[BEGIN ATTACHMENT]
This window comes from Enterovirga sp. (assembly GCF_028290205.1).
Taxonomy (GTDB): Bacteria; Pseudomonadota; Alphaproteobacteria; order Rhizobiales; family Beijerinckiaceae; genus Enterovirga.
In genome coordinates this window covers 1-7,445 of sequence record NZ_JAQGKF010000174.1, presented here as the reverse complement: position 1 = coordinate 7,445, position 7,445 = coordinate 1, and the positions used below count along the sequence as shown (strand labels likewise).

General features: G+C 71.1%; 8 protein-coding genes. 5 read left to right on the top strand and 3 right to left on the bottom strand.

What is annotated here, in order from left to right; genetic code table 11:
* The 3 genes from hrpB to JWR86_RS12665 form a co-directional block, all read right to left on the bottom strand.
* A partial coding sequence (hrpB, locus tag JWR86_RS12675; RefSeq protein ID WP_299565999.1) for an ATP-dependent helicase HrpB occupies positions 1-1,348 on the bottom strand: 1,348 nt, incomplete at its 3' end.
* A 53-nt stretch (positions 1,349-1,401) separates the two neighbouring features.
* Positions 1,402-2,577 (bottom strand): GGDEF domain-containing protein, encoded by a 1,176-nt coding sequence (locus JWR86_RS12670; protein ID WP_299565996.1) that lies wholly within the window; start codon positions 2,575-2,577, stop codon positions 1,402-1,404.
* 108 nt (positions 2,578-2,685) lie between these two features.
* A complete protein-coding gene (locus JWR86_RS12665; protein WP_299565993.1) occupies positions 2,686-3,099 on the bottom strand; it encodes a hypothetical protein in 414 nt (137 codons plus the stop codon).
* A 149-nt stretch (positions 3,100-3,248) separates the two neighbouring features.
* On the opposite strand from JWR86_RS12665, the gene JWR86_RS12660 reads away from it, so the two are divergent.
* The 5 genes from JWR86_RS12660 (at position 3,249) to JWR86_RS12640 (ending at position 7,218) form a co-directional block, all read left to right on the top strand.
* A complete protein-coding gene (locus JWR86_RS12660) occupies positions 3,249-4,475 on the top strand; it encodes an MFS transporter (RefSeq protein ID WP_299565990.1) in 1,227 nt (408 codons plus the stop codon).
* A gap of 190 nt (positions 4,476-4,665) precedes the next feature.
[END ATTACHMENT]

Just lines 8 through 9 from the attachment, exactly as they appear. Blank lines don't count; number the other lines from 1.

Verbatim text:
* A 53-nt stretch (positions 1,349-1,401) separates the two neighbouring features.
* Positions 1,402-2,577 (bottom strand): GGDEF domain-containing protein, encoded by a 1,176-nt coding sequence (locus JWR86_RS12670; protein ID WP_299565996.1) that lies wholly within the window; start codon positions 2,575-2,577, stop codon positions 1,402-1,404.